Spain, who lifted the World Cup in South Africa in 2010, are defending the title of European champions they claimed four years ago and can become the first nation to retain the Henri Delaunay Trophy.
Italy’s last major tournament success came in the 2006 World Cup in Germany, a competition they have won four times, but they have secured European glory on just one previous occasion, back in 1968.
Sunday’s showdown will be a repeat of the opening game of Group C in Gdansk on 10th June, when Antonio Di Natale stepped off the bench to give Italy the lead just after the hour mark only for Cesc Fabregas to grab a swift leveller for Vicente del Bosque’s side.
The head-to-head record of the two nations makes for interesting reading, as from 30 meetings in both competitive and friendly action Italy have won 10, Spain eight, with 12 matches drawn.
But if you delve a little deeper, it emerges that Spain’s last competitive victory over Italy came in their first-ever meeting in the 1920 Olympic Games, with their seven successes since that date all from friendly fixtures.
It should be noted that the Iberian outfit were victorious on penalties against Italy in Euro 2008 after their quarter-final contest ended 0-0 after 120 minutes, but the record books class this as a draw.
Having swept all before them at international level in recent times, Spain entered Euro 2012 as the favourites, a standing they have retained heading into the final despite a perception that they have not hit the heights of previous years.
The absence of star striker David Villa through injury has doubtless hampered Del Bosque’s selection, with Barcelona’s former Arsenal midfielder Fabregas employed as the focal point of the attack in the group clash with Italy and against France in the quarter-finals.
Fernando Torres remained on the bench throughout the tense semi-final success over Portugal on penalties, with his only goals in the tournament coming in the rout of Republic of Ireland. And Alvaro Negredo started the last-four contest before being replaced by Fabregas early in the second period.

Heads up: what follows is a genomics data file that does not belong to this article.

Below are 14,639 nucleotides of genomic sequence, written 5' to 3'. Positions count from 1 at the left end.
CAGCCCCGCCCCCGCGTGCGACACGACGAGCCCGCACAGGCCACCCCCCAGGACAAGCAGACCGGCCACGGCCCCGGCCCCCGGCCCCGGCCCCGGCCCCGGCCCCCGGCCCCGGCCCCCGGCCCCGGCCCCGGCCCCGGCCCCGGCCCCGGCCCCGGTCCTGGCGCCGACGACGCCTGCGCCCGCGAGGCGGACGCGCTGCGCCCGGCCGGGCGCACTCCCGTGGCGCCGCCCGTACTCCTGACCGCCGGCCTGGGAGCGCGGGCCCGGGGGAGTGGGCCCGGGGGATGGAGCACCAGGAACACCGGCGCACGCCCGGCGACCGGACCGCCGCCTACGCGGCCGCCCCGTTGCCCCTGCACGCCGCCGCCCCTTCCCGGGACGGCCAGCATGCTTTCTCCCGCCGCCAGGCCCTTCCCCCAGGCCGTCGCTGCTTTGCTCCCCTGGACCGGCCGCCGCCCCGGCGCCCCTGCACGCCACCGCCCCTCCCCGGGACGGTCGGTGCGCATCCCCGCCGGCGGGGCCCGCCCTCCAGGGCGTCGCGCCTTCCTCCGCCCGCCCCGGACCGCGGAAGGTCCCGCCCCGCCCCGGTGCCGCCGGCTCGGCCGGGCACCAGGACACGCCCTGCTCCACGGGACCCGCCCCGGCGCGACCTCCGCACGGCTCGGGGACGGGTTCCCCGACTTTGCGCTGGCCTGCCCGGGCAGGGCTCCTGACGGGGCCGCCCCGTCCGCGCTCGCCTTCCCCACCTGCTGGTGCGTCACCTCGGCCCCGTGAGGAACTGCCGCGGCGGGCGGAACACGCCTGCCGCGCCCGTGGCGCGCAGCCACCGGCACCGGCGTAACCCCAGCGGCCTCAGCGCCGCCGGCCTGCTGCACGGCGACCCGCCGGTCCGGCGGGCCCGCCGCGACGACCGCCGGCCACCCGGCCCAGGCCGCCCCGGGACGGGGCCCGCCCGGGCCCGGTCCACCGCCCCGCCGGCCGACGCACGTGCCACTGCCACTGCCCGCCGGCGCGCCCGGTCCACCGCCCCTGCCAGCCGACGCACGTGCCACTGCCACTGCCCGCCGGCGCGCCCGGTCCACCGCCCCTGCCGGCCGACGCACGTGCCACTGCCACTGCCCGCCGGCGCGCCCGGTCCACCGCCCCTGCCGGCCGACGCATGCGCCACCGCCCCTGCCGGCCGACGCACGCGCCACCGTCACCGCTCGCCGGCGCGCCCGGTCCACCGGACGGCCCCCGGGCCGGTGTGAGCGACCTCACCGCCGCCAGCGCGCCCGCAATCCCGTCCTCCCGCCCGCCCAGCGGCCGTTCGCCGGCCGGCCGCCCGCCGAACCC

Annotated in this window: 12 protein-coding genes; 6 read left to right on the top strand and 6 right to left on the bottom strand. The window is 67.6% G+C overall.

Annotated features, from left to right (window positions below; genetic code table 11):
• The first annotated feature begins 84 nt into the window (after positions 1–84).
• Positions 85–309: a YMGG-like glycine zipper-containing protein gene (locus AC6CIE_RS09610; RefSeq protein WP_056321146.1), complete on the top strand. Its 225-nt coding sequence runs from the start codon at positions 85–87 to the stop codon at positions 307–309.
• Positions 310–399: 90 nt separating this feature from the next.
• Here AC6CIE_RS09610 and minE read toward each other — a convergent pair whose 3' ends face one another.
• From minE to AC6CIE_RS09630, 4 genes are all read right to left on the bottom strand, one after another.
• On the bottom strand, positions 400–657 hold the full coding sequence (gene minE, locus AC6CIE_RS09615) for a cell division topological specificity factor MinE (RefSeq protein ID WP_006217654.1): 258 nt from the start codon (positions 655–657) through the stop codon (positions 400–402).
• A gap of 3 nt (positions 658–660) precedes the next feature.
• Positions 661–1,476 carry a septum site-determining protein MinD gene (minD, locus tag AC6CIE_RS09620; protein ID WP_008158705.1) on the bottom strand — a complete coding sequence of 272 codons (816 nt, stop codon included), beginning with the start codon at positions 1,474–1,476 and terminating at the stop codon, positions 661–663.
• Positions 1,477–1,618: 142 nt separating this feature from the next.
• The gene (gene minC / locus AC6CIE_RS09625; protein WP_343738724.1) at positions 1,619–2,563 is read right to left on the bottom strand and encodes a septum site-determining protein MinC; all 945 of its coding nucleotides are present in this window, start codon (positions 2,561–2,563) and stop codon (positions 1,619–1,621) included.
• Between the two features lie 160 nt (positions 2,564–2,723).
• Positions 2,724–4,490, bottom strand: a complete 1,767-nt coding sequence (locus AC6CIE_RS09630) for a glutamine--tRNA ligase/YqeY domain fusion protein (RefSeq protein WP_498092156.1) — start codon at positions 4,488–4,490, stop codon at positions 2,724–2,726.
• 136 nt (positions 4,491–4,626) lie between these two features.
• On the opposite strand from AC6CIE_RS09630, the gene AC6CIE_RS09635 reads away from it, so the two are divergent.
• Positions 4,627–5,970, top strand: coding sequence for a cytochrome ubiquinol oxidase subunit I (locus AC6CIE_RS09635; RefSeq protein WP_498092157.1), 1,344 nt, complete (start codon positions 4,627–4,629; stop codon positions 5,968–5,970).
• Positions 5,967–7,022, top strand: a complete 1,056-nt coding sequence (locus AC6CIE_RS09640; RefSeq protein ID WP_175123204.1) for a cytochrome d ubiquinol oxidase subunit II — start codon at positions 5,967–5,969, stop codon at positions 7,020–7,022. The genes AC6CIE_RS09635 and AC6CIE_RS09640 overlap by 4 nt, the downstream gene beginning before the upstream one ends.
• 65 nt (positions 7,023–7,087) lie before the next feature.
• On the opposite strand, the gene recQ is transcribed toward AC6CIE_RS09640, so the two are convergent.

For all the talk of ‘false nines’ in the Spain camp, Italy have anything but leading their line, with Manchester City striker Mario Balotelli firing the Azzurri through to the final with a brace in their unexpected semi-final triumph over much-fancied Germany.
Balotelli now has three goals to his name for the tournament and if he finds the net in the final he is likely to claim the Golden Boot outright, with the equally combustible Antonio Cassano expected to partner him up front for Cesare Prandelli’s side.
Andrea Pirlo is undoubtedly the man to watch in Italy’s midfield, with his assured control and incisive passing against both England and Germany, not to mention his outrageously composed penalty in the quarter-final, a joy to behold.
But Spain are hardly short of players who cherish possession and in Andres Iniesta, Xavi, Xabi Alonso and David Silva they have a quartet capable of picking their way through the most tightly locked of defences.
For all their much-lauded attacking talent, Del Bosque’s men are also superb at the back, with a record of nine successive clean sheets in major tournament knockout games, while Iker Casillas has not conceded since being beaten by Di Natale back in early June, a run of 419 minutes.
Christian Maggio is available to Prandelli after missing the victory over Germany through suspension, while fellow defender Ignazio Abate will come back into contention for selection following his absence from the last four success due to muscle fatigue.